Anchoring led us to hold on to the information given to us and work with it until laboratory investigations and an additional history of APAP use were made available. The lesson to be gleaned from this is to challenge the diagnoses in circumstances like this as it could lead to premature closure where there was a focus on a diagnosis without considering differential diagnoses. In this case, the physician cannot be faulted because of the life threatening nature and the rapidity of the presentation. Considering pattern recognition, when certain points in a case present in a pattern, it causes an almost reflex response for a case to be perceived and this leads to anchoring bias [2][3][4][5]. Initially, there is a bottom up approach where the physician’s decision is driven by visual cues; however, with more clinical information at the physician’s disposal, the process becomes clearer [1][15]. However, in a top down approach, there is a focus on achieving a goal and this is dependent on the physician’s expected outcomes [1][2][3]. It is imperative to have an interplay of both approaches. This interplay depends on the physician’s clinical acumen and experience. The accuracy of diagnosis is not dependent on the content of the case or mastery of the case but may be dependent on approach. This interplay dependent on the content of the case or mastery of the case but may be dependent on approach. Tools that measure these heuristics are yet to be developed; however, the importance of involving patients in their management cannot be overemphasized especially if they are involved from a cognitive point of view in the diagnostic process. There should be an emphasis on improving heuristic strategies.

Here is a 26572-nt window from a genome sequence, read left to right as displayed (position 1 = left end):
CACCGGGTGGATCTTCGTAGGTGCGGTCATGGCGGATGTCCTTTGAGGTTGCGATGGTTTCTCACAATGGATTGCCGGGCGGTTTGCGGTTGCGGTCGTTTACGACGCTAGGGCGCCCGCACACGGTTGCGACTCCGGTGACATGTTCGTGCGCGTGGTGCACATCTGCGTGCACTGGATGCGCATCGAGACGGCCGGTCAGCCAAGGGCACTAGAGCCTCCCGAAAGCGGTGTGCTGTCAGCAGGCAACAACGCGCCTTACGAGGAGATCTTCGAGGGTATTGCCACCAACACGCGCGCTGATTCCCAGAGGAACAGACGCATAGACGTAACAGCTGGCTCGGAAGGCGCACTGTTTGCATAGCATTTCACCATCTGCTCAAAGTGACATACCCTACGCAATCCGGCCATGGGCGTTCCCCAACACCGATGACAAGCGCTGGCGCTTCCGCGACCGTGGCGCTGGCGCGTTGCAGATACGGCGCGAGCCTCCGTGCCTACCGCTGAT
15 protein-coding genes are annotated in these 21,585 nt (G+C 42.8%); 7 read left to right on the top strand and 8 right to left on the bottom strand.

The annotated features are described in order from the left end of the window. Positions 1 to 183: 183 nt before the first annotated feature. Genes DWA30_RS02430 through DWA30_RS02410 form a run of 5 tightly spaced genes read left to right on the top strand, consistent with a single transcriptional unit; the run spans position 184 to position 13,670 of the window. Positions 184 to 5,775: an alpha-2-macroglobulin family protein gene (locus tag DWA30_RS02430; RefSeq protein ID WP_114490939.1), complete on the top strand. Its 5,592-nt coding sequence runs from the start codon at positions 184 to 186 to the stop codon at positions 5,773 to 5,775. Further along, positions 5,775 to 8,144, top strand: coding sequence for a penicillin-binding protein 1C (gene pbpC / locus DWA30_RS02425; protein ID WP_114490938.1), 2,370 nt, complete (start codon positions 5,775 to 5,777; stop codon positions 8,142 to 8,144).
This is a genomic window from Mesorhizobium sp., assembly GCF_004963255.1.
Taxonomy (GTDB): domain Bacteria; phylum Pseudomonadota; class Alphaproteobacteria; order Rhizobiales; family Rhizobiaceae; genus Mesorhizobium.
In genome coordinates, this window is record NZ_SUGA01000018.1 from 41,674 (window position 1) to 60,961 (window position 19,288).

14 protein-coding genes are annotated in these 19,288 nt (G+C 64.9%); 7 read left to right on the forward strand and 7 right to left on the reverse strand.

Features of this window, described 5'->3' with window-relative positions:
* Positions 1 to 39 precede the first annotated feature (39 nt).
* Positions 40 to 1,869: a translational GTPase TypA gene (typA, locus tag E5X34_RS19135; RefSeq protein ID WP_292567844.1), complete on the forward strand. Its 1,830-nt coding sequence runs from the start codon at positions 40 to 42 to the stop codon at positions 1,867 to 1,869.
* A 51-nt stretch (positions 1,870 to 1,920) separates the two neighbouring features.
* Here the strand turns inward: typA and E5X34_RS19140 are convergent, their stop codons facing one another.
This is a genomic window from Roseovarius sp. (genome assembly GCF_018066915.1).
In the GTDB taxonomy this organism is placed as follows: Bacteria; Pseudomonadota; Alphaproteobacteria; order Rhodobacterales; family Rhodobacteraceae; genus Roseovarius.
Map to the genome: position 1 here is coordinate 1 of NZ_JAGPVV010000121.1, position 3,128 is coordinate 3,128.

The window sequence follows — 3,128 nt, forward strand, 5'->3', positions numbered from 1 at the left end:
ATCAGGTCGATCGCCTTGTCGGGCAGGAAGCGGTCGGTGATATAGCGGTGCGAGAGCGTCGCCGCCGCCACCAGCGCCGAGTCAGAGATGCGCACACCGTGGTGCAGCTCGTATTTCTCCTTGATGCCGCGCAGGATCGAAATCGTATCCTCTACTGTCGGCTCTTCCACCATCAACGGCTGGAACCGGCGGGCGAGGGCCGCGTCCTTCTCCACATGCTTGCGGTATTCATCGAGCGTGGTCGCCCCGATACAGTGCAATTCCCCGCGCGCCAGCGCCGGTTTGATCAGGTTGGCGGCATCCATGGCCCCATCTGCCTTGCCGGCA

4. ConclusionEdit